Richard Sherman is a self-aggrandizing football narcissist. He is a Stanford graduate. He is a horrible character actor. He is a 6-foot-3-inch, game-changing cornerback who led the NFL in interceptions this season. He is a black male.
He is not a thug.
Sherman, who along with the rest of his Seattle Seahawks teammates will arrive in New Jersey on Sunday for Super Bowl XLVIII, is trying to cultivate a money-making, attention-grabbing persona like a shutdown cornerback that came before him, Deion Sanders. Except, unlike “Prime Time,’’ Sherman isn’t very good at it.
Sanders honed the “Prime Time’’ persona to perfection with flashy plays and flashy displays of braggadocio. Sherman’s play speaks volumes, but his hyper and hyperbolic act needs a lot of work.
That’s why the outcry over Sherman’s nationally televised outburst following the Seahawks’ 23-17 victory over the San Francisco 49ers in the NFC Championship game has been like the play the 49ers tried to beat him on — over the top.
Sherman is guilty of displaying poor showmanship and poor sportsmanship — the NFL fined him $7,875 on Friday for taunting the 49ers. But that’s it.
Sherman was denounced on Twitter and declared a thug on radio shows and television programs across the country for his belligerent postgame bragging.
It came after he set up the game-clinching interception by tipping a potential touchdown pass away from 49ers wide receiver Michael Crabtree — the target of Sherman’s diatribe — and into the arms of teammate Malcolm Smith.
“I’m the best corner in the game. When you try me with a sorry receiver like Crabtree, that’s the result you’re going to get,’’ Sherman screamed, looking into the Fox television camera like a pro wrestler for effect. “Don’t you ever talk about me.’’
He was asked by Fox’s Erin Andrews who was talking about him, and he replied: “Crabtree. Don’t you open your mouth about the best, or I’m going to shut it for you real quick.’’
Sherman sounded like someone who was severely constipated.
It was bad trash-talk theater, and much less entertaining than his “U Mad Bro’’ Twitter taunt of Patriots quarterback Tom Brady last season.
But the tone of the backlash to Sherman’s rant is a far more serious and embarrassing societal ill than the rant itself. It has an undercurrent of veiled and not so veiled racism.
An outspoken African-American with dreadlocks who was screaming into America’s living room about how good he is generated vile, hateful responses.
The website Deadspin chronicled people on Twitter calling Sherman an “ignorant ape’’ and a “cocky [racial slur].’’
Another tweeter said Sherman needed to be introduced to George Zimmerman, the man who shot and killed black teenager Trayvon Martin in a polarizing case that a Florida jury ultimately determined was self-defense.
Those viewpoints are beyond disgusting and disgraceful in this, or any, day and age.
Ironically, Sherman’s rant had nothing to do with black and white, and everything to do with green.
He’s trying to make money by making a name for himself as the mouth of the Pacific Northwest. Sherman came into the league as a fifth-round pick in 2011. No one has intercepted more passes since (20), but he only made $600,000 this season.
He plays in a city that is three time zones away from the nation’s largest media market, New York. He doesn’t play for a franchise, like the Dallas Cowboys, Pittsburgh Steelers or the Patriots, that has brand recognition across the country.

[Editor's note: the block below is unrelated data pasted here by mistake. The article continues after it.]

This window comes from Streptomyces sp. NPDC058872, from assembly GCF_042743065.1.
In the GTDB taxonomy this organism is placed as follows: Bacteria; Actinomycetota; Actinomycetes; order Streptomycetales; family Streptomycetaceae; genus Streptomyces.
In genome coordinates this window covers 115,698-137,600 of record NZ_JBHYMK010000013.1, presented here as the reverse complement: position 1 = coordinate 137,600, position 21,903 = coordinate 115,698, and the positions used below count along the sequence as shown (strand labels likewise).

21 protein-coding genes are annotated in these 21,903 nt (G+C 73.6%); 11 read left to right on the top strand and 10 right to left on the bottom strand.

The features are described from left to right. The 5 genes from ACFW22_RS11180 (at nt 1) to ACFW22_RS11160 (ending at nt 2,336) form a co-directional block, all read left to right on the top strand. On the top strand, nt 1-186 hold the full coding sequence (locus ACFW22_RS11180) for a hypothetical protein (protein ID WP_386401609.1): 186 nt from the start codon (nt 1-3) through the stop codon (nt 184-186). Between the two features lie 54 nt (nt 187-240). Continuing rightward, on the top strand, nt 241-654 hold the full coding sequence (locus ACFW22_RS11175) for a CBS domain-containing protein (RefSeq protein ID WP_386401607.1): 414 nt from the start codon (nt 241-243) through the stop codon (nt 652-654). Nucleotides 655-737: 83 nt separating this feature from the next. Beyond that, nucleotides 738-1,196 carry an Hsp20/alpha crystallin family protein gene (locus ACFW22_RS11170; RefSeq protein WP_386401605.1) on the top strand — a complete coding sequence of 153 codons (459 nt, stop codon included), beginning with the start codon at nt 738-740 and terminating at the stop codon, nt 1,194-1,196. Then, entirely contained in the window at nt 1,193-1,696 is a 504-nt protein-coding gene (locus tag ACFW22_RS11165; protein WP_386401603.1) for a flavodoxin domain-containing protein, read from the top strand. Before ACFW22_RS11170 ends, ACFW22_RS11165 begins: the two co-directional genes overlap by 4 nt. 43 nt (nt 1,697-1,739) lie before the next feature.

Sherman almost portended his actions in a Sports Illustrated piece that ran in July.
“Things I do probably look like madness, like I’m totally out of control, but there’s always a plan,’’ he told the magazine. “It’s part of a greater scheme to get some eyes, to grow the market, to grow Seattle. Now, people are paying attention.’’
In a lot of ways, Sanders redefined the cornerback position, turning it into one of the most high-profile ones in the game. He is the archetype of the cocky, boastful, supremely confident cornerback.
A lot of the qualities Sanders displayed are now associated with the position in general and have influenced an entire generation of defensive backs.
Sherman wants to follow in Sanders’s footsteps, but he went about it with a not-ready-for “Prime Time’’ act.
On Wednesday, Sherman said of his flipping-out philippic, “maybe, it was misdirected and immature.’’
But Sherman is one of the last players in the league that deserves to be tagged as a thug, a term that should be reserved for former Patriot Aaron Hernandez, if found guilty.
Sherman was the salutatorian of his high school graduating class at Dominguez High in Compton, Calif.
He graduated from Stanford with a degree in, what else, communications.
The Seahawks corner told reporters he felt that “thug’’ had been used as a code word — “the accepted way now to call someone the N-word.’’
“I know some real thugs, and they know I’m the farthest thing from a thug,’’ said Sherman. “I fought that my whole life because of where I’ve come from. You have a guy from Compton or Watts, they just think he’s a thug. He’s a gangster. You fight it for so long, and to have it come back up and hear people use it again is frustrating.’’
He added, “It’s the old cliché: Don’t judge a book by its cover. But they are judging the book by its cover . . . Now, if I had gotten arrested 10 times, I could accept being a villain. But I’ve done nothing villainous.’’
Last time I checked, acting like a truculent buffoon in front of a microphone wasn’t a crime. In fact, it seems to be encouraged in this country.
The real loud and clear statement made by Sherman’s postgame comments is that stereotyping African-American males is still an American pastime.